The review will be led by National Clinical Director for Pathology Dr Ian Barnes and will scrutinise NHS arrangements for the oversight and safeguards of laboratory testing. Pathology tests are often needed to diagnose and establish the best way to treat chronic or life threatening conditions and to monitor patients’ progress whilst they receive treatment.
The review will bring together experts in the field to explore how Quality Assurance systems can be strengthened and how organisations can be more confident about the monitoring of the quality of care they offer the public. The Review will make recommendations for the NHS Commissioning Board to consider.
Professor Sir Bruce Keogh said:
Every patient should receive the best care possible. The NHS has a strong reputation for providing high-grade laboratory tests. With advances in technology and practice, I want to ensure that quality remains at the forefront.
Around two million pathology tests are carried out by the NHS every day, and serious incidents are rare. However, concerns were raised at Sherwood Forest NHS Foundation Trust in October about pathology testing of breast cancers, used to choose the best treatment for each patient, where the care of a small number of women was disadvantaged.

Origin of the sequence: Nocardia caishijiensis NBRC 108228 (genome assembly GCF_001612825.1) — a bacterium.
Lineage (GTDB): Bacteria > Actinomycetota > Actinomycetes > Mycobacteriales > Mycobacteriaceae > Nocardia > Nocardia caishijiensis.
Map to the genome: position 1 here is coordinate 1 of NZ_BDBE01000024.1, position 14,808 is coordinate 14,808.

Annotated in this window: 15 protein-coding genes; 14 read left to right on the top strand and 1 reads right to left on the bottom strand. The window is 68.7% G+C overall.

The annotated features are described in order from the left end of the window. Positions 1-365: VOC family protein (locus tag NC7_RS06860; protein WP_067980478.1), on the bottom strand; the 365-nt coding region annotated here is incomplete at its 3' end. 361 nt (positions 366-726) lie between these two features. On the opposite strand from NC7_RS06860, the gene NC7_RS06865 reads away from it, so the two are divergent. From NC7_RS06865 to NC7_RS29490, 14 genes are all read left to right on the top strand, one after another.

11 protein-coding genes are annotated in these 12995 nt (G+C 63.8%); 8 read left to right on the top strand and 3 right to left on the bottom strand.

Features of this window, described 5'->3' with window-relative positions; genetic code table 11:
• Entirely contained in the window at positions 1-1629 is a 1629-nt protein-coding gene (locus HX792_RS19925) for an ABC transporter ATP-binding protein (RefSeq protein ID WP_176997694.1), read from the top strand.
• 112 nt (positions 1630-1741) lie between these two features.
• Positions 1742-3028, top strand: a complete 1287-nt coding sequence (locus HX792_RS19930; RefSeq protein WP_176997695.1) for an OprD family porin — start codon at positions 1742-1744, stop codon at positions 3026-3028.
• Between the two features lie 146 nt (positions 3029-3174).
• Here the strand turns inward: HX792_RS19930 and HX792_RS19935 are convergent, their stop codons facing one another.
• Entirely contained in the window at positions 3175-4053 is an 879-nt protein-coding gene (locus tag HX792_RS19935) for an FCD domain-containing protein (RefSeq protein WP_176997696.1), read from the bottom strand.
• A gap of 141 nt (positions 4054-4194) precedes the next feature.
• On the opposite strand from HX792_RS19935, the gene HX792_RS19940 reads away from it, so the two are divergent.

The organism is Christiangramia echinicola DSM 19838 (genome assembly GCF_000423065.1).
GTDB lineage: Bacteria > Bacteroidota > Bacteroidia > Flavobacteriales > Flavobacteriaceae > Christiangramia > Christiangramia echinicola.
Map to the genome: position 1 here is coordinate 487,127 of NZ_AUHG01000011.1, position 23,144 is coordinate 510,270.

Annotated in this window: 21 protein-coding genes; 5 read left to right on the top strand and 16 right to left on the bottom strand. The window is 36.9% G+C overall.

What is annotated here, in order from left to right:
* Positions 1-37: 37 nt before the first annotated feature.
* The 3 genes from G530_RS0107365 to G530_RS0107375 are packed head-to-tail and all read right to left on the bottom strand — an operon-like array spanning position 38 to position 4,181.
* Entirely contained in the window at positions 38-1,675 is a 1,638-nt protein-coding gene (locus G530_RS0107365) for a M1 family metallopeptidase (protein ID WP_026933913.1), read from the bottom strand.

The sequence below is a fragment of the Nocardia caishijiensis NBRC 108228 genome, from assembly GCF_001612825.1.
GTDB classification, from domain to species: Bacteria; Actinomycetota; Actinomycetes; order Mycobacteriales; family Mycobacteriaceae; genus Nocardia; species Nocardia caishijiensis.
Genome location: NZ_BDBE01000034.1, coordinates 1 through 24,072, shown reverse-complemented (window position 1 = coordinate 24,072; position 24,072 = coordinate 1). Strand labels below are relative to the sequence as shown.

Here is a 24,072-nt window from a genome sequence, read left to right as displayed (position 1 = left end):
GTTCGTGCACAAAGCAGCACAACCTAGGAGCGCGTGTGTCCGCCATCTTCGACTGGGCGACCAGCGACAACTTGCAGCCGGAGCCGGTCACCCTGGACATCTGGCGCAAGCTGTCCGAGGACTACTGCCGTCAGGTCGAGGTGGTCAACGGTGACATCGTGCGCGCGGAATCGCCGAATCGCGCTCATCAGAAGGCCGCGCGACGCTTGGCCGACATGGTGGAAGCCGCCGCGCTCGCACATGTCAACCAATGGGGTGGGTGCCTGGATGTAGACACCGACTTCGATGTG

In light of this, the Review will work to find out what more can be done to strengthen processes that exist to detect, correct and prevent problems like these in the future.
Dr Ian Barnes said:
This is important work which will help to assure the processes that govern laboratory testing are as strong as they can be. TheUKhas an enviable reputation for its pathology services and I look forward to making recommendations as to how the NHS can maintain and better this.”
The review will begin in January and a final report is expected by the end of 2013.
Notes to editors
For further information, contact the department of health press office on 020 7210 5281
The review is of quality assurance of pathology services, not provision of pathology services